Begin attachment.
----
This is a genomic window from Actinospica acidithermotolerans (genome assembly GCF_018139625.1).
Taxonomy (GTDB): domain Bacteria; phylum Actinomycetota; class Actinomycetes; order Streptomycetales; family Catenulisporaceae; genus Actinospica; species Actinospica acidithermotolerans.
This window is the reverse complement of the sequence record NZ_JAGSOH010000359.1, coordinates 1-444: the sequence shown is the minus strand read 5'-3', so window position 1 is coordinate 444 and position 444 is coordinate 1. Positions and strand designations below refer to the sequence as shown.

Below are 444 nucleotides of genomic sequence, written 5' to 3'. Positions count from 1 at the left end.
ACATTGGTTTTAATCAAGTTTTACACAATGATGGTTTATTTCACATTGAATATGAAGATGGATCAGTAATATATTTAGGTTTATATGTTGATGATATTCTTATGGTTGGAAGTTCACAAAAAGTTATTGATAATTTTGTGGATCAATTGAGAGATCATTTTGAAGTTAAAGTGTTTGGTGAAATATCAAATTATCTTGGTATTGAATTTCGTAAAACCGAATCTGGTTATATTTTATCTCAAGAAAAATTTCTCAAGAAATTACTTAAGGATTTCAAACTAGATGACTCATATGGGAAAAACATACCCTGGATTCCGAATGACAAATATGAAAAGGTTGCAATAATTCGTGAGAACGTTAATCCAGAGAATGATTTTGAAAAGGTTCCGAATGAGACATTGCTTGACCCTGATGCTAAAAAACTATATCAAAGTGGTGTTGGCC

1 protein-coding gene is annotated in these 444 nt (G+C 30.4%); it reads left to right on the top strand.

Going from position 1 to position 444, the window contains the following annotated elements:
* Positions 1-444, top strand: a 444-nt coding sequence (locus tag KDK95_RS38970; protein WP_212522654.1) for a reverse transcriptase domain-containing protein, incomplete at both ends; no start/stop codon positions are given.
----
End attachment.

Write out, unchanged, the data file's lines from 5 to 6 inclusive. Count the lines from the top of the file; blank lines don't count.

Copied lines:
ACATTGGTTTTAATCAAGTTTTACACAATGATGGTTTATTTCACATTGAATATGAAGATGGATCAGTAATATATTTAGGTTTATATGTTGATGATATTCTTATGGTTGGAAGTTCACAAAAAGTTATTGATAATTTTGTGGATCAATTGAGAGATCATTTTGAAGTTAAAGTGTTTGGTGAAATATCAAATTATCTTGGTATTGAATTTCGTAAAACCGAATCTGGTTATATTTTATCTCAAGAAAAATTTCTCAAGAAATTACTTAAGGATTTCAAACTAGATGACTCATATGGGAAAAACATACCCTGGATTCCGAATGACAAATATGAAAAGGTTGCAATAATTCGTGAGAACGTTAATCCAGAGAATGATTTTGAAAAGGTTCCGAATGAGACATTGCTTGACCCTGATGCTAAAAAACTATATCAAAGTGGTGTTGGCC

1 protein-coding gene is annotated in these 444 nt (G+C 30.4%); it reads left to right on the top strand.